Published on April 2nd, 2020 📆 | 5276 Views ⚑0
US judge: First Amendment protects Call of Duty’s use of Humvees
A federal judge ruled this week that Activision has a first amendment right to include Humvees in its Call of Duty titles, despite vehicle manufacturer AM General’s claims of trademark infringement and false advertising for the in-game use of the military vehicles.
The ruling stems from a lawsuit first filed by AMG in 2017, which suggested that Call of Duty players were being “deceived into believing that AM General licenses the games or is somehow connected with or involved in the creation of the games.” That’s not a completely ridiculous idea, since Activision and other major game manufacturers generally purchased licenses for their in-game guns until 2013.
In his ruling this week, though, District Judge George B. Daniels dismissed AM General’s claim. That decision hinged in part on a 1989 precedent that established that artistic works could make reference to outside trademarks as long as the usage was relevant to the work and did not “explicitly mislead as to the source of the content or work.”
The court then went through an eight-prong “Polaroid” test (named after a precedential 1961 case) to determine whether Activision’s use of Humvees amounted to a legally relevant “explicit misleading” that would trump First Amendment protections. As part of that argument, AM General submitted a survey it conducted showing 16 percent of consumers “were confused as to AM General’s association with Call of Duty.” As Judge Daniels notes, “less than 20 percent confusion regarding two companies’ ‘association’… is at most some confusion” and does not amount to the “particularly compelling” confusion required by legal precedent.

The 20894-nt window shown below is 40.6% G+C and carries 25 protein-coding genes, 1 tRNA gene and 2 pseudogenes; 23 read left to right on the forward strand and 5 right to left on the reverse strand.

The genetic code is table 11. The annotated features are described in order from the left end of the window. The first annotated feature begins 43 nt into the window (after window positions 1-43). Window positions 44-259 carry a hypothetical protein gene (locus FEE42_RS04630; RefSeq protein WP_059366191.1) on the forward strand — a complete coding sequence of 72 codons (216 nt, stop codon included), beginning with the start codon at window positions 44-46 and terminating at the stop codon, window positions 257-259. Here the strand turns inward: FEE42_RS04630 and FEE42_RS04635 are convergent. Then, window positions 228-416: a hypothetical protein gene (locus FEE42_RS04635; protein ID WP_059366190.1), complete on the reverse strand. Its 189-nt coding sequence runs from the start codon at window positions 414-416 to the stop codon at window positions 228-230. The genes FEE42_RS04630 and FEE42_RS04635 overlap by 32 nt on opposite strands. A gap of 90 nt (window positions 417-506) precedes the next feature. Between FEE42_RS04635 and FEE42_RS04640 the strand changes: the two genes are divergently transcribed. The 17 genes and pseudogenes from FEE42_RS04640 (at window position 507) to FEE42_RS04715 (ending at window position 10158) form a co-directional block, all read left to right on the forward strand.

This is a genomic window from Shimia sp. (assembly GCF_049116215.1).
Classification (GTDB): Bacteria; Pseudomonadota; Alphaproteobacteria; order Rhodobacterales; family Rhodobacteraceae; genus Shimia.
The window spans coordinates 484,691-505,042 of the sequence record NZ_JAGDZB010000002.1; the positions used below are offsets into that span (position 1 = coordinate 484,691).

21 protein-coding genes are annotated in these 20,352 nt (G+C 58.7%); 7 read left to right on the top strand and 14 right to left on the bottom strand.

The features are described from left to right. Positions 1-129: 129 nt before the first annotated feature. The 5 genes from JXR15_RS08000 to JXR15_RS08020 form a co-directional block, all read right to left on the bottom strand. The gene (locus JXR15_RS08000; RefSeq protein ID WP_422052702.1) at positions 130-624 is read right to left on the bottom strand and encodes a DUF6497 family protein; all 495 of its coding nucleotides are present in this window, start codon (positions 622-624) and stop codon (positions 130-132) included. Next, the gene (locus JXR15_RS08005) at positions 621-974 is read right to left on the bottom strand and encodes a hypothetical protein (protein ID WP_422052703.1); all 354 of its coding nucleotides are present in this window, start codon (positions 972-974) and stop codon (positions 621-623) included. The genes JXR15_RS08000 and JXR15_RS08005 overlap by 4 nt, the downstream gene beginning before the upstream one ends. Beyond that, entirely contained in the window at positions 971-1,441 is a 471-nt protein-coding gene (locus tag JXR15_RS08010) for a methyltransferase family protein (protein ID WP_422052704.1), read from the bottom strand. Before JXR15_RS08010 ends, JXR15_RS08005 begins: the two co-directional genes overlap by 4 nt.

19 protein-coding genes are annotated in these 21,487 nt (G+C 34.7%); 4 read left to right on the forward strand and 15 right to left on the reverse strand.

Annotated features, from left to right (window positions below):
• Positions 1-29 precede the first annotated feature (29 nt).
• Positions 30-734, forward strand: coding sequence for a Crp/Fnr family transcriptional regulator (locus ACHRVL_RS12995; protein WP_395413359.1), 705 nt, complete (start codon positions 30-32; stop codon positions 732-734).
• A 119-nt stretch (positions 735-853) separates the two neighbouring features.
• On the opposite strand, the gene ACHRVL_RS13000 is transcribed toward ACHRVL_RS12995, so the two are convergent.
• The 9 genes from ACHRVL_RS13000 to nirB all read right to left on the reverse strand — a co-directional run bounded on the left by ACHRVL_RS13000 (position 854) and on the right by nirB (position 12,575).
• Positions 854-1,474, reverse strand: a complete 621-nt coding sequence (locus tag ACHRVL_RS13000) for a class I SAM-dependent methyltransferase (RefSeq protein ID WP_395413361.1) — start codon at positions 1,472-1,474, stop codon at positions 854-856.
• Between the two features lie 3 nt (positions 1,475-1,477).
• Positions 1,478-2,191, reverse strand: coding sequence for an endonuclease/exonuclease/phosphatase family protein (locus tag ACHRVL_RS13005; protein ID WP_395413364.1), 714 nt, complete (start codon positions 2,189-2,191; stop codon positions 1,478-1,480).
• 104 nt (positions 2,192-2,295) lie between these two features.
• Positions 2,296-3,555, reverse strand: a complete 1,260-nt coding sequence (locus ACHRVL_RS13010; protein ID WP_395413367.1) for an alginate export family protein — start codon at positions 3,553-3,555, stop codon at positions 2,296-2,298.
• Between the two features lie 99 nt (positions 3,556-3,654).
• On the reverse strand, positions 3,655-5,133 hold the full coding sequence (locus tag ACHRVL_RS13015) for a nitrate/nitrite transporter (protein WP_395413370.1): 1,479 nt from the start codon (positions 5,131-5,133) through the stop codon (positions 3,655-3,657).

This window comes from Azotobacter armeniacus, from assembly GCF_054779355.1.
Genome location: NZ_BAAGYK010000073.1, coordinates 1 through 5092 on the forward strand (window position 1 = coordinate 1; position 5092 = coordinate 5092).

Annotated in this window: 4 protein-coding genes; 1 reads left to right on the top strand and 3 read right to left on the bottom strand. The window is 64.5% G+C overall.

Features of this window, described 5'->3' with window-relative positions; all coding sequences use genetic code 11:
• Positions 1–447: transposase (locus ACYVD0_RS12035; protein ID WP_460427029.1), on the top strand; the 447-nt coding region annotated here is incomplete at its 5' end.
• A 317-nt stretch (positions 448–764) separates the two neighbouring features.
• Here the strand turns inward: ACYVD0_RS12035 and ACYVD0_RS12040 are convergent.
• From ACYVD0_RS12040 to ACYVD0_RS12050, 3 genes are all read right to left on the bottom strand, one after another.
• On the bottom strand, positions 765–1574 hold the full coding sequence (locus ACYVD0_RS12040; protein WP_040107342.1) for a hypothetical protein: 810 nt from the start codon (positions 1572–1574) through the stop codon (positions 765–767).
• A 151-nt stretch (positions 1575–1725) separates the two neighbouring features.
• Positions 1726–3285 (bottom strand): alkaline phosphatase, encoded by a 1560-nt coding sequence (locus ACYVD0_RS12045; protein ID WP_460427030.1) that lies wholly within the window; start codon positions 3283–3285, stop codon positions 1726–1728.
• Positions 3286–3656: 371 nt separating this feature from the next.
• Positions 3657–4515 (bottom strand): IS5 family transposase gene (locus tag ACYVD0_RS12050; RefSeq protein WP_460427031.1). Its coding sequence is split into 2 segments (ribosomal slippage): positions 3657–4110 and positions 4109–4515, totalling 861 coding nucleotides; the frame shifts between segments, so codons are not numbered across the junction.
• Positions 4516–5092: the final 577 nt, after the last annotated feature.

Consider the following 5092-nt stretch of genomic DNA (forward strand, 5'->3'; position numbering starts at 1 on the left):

The court also cited a 2011 decision regarding the use of a Louis Vuitton bag in The Hangover II, which said that “moviegoers are sophisticated enough to know that the mere presence of a brand name in a film, especially one that is briefly and intermittently shown, does not indicate the brand sponsored the movie.” Judge Daniels added that “there is no reason to believe that video game players are any less astute” than those movie viewers.
More importantly, though, Daniels writes that “if realism is an artistic goal, then the presence in Modern Warfare games of vehicles employed by actual militaries undoubtedly furthers that goal.” And even if that commitment to realism causes a modicum of brand confusion in this case, it’s not enough to override the First Amendment protections that video games have enjoyed since a 2011 Supreme Court ruling.
While there are no major new legal protections or precedents established by this ruling, it’s nice to have yet another case that treats games similarly to books, movies, and music, where incidental use of brand names does not generally raise legal trademark complaints.